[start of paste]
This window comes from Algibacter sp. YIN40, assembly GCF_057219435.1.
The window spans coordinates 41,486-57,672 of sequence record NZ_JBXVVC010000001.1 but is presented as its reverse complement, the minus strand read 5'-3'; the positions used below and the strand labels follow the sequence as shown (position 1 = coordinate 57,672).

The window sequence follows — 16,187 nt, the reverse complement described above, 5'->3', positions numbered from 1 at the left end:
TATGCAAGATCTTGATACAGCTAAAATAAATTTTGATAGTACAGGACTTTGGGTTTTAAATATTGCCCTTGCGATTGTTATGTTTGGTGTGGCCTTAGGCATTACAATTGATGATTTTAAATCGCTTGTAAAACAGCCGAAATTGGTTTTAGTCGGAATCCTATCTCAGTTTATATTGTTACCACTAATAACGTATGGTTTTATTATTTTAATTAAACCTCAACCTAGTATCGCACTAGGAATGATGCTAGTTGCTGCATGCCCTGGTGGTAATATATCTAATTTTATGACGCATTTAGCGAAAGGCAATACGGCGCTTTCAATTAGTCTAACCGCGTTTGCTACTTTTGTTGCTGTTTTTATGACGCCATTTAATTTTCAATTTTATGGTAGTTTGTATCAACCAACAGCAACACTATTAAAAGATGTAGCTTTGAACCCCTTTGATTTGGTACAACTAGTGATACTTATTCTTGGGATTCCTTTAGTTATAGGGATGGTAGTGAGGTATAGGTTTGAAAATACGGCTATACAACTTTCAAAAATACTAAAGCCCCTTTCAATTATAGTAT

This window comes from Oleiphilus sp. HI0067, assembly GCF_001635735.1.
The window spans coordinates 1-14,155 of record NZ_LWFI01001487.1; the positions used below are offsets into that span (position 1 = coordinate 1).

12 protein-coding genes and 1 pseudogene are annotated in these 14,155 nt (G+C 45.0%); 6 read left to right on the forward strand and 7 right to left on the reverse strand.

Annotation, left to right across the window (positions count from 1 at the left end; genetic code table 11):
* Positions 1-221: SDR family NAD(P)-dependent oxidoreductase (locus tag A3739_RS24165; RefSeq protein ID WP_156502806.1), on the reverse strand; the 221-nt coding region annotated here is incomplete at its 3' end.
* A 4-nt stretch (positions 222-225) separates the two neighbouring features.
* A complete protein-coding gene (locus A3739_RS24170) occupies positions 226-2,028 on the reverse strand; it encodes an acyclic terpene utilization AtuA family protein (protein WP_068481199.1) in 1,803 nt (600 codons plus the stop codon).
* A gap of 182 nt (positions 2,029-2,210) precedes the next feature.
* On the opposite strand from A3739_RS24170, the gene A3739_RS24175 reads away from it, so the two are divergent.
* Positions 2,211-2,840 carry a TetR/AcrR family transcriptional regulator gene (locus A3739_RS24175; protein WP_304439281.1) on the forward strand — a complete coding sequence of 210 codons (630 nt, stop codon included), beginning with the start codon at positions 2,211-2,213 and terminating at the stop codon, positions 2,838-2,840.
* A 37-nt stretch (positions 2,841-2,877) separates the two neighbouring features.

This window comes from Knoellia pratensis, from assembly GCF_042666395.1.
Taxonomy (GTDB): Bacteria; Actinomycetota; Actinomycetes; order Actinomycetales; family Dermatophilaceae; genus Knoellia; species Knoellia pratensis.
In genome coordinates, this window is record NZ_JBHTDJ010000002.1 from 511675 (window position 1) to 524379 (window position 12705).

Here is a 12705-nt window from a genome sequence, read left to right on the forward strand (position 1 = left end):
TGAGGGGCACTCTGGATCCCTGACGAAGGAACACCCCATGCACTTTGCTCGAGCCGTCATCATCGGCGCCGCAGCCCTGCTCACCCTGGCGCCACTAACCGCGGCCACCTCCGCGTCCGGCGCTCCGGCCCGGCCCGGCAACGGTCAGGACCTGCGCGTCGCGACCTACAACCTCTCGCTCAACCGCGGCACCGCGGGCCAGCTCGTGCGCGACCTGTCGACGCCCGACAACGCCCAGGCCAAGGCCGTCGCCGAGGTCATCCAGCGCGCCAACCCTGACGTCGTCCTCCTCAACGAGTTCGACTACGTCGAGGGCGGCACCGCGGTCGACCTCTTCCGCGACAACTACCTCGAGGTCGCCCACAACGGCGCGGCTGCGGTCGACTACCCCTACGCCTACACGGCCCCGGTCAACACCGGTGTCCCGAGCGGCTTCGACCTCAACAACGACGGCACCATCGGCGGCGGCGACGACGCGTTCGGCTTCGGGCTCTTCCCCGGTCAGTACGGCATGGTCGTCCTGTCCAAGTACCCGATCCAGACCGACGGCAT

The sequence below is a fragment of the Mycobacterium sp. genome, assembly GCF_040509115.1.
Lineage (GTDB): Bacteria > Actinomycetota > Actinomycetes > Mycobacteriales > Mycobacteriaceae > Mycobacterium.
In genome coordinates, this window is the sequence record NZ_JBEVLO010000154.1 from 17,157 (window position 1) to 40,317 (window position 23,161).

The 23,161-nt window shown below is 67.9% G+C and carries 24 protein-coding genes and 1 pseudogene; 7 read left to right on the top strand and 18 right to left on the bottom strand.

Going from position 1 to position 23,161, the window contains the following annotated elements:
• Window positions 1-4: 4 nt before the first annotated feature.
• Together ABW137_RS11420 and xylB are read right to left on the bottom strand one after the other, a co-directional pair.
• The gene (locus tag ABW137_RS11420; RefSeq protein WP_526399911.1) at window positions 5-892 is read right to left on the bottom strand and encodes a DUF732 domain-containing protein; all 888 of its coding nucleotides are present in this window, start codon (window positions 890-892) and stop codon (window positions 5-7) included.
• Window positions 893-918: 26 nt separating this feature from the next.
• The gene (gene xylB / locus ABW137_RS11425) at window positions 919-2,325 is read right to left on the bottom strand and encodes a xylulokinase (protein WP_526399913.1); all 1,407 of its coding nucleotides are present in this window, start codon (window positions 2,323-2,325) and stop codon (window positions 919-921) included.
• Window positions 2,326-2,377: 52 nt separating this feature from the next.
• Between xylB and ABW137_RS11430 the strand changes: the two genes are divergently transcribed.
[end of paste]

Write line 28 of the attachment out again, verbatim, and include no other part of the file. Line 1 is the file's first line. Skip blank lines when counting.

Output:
• The gene (locus tag ABW137_RS11420; RefSeq protein WP_526399911.1) at window positions 5-892 is read right to left on the bottom strand and encodes a DUF732 domain-containing protein; all 888 of its coding nucleotides are present in this window, start codon (window positions 890-892) and stop codon (window positions 5-7) included.